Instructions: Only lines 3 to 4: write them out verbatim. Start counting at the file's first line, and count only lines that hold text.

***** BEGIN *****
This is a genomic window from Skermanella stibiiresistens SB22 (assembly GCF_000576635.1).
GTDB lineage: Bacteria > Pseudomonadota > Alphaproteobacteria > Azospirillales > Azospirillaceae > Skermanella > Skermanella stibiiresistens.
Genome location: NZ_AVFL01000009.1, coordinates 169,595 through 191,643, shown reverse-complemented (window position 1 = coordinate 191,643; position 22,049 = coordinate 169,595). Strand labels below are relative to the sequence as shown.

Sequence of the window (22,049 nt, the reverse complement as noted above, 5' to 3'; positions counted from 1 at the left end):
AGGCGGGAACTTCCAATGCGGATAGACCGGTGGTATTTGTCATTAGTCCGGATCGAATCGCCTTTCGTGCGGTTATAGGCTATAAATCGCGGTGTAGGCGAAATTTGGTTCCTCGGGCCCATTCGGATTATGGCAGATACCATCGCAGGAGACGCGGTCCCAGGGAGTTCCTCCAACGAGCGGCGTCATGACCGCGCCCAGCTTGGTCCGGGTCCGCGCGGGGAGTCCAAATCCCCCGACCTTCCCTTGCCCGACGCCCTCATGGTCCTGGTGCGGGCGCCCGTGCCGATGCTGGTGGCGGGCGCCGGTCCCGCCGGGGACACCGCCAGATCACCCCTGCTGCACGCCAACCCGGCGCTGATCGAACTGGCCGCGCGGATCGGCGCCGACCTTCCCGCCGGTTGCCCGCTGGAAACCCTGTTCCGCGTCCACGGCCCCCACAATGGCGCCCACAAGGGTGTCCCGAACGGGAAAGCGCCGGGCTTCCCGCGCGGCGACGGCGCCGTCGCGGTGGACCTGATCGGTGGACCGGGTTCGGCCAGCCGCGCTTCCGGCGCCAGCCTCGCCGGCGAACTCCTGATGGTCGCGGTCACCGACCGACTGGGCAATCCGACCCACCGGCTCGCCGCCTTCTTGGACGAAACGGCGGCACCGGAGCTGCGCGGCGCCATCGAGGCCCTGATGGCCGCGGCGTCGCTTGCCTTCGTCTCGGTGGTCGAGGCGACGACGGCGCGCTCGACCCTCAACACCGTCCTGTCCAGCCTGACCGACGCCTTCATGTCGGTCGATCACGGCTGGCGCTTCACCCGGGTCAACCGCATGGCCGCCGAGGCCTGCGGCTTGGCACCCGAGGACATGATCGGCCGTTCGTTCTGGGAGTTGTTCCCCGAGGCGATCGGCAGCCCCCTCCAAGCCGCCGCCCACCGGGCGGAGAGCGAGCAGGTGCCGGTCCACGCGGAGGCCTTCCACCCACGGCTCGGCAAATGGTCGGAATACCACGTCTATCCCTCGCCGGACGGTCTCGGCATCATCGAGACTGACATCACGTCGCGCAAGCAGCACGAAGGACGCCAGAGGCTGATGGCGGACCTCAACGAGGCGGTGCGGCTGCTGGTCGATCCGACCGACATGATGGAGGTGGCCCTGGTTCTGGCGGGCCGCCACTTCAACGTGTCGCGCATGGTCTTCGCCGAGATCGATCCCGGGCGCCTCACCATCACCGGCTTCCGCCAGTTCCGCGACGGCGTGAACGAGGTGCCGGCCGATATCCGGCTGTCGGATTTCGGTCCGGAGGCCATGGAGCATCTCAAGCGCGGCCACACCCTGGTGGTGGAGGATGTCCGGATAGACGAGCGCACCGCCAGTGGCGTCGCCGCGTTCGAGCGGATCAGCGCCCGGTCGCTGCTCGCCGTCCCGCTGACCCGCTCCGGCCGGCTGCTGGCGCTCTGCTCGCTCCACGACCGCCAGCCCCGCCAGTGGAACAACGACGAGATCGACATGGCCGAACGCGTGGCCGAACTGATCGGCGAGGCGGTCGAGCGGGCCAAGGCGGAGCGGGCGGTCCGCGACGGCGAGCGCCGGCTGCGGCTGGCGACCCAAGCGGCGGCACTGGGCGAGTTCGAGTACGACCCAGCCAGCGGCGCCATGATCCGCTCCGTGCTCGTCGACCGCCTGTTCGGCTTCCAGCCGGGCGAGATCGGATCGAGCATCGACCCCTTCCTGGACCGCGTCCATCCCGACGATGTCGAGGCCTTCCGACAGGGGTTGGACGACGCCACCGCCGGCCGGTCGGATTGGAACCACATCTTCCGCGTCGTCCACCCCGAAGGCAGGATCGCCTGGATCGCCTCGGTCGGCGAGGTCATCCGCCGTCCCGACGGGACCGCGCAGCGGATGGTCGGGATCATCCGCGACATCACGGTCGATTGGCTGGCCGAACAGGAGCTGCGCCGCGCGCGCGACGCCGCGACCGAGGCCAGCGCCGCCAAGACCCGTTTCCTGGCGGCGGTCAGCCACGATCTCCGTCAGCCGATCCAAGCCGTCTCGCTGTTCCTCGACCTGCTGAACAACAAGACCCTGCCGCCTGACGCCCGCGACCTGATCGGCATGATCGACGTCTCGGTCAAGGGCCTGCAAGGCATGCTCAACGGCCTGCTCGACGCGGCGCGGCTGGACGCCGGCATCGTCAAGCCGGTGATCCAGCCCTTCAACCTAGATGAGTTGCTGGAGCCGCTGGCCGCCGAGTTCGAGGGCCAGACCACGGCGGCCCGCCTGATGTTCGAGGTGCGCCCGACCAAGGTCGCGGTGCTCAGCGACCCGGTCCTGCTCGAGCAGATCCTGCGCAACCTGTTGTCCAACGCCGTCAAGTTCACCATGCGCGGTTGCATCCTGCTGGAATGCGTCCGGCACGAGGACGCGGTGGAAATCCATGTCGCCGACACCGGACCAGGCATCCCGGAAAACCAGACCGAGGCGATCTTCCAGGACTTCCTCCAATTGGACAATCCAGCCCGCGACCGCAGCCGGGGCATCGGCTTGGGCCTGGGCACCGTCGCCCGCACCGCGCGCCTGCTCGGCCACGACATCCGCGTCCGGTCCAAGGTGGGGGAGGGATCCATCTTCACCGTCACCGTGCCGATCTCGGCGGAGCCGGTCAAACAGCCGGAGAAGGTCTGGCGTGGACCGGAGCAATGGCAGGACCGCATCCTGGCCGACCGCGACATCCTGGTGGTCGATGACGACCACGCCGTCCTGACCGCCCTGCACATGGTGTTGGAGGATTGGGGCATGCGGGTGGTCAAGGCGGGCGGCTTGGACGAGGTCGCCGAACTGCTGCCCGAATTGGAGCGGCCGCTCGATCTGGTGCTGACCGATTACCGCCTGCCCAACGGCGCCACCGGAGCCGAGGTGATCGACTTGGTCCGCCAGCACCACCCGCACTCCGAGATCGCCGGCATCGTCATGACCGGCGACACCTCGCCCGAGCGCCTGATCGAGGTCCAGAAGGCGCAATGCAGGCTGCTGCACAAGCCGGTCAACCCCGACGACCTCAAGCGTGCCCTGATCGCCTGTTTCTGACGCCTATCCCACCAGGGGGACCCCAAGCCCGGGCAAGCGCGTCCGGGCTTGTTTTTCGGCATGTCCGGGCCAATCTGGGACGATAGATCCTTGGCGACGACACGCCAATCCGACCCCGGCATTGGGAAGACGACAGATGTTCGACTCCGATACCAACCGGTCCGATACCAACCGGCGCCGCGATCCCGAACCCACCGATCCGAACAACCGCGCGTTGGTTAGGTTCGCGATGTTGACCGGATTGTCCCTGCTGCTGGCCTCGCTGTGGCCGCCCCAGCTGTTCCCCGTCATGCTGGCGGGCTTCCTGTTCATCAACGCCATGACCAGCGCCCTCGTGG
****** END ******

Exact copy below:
Genome location: NZ_AVFL01000009.1, coordinates 169,595 through 191,643, shown reverse-complemented (window position 1 = coordinate 191,643; position 22,049 = coordinate 169,595). Strand labels below are relative to the sequence as shown.

Sequence of the window (22,049 nt, the reverse complement as noted above, 5' to 3'; positions counted from 1 at the left end):